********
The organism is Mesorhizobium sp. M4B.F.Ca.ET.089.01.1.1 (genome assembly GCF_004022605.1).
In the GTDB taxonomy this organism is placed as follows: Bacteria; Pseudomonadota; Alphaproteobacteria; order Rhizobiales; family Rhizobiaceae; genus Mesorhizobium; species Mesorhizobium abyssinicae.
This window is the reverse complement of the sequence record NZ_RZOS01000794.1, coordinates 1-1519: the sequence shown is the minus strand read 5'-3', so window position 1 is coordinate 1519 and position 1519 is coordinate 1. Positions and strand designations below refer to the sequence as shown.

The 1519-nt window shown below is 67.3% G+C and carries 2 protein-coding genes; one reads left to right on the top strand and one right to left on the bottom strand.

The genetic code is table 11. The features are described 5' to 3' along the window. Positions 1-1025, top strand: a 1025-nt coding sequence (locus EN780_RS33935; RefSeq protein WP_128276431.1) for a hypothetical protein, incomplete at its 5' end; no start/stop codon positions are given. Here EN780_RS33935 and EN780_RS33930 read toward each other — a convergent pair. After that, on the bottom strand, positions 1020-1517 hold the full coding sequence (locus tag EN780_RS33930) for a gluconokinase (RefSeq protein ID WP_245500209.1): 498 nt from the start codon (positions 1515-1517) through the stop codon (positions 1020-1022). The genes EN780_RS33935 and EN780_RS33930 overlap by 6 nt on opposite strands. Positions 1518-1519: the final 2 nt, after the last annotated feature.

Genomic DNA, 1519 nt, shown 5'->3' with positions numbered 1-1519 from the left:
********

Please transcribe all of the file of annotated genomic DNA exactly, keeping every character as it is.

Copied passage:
The organism is Mesorhizobium sp. M4B.F.Ca.ET.089.01.1.1 (genome assembly GCF_004022605.1).
In the GTDB taxonomy this organism is placed as follows: Bacteria; Pseudomonadota; Alphaproteobacteria; order Rhizobiales; family Rhizobiaceae; genus Mesorhizobium; species Mesorhizobium abyssinicae.
This window is the reverse complement of the sequence record NZ_RZOS01000794.1, coordinates 1-1519: the sequence shown is the minus strand read 5'-3', so window position 1 is coordinate 1519 and position 1519 is coordinate 1. Positions and strand designations below refer to the sequence as shown.

The 1519-nt window shown below is 67.3% G+C and carries 2 protein-coding genes; one reads left to right on the top strand and one right to left on the bottom strand.

The genetic code is table 11. The features are described 5' to 3' along the window. Positions 1-1025, top strand: a 1025-nt coding sequence (locus EN780_RS33935; RefSeq protein WP_128276431.1) for a hypothetical protein, incomplete at its 5' end; no start/stop codon positions are given. Here EN780_RS33935 and EN780_RS33930 read toward each other — a convergent pair. After that, on the bottom strand, positions 1020-1517 hold the full coding sequence (locus tag EN780_RS33930) for a gluconokinase (RefSeq protein ID WP_245500209.1): 498 nt from the start codon (positions 1515-1517) through the stop codon (positions 1020-1022). The genes EN780_RS33935 and EN780_RS33930 overlap by 6 nt on opposite strands. Positions 1518-1519: the final 2 nt, after the last annotated feature.

Genomic DNA, 1519 nt, shown 5'->3' with positions numbered 1-1519 from the left: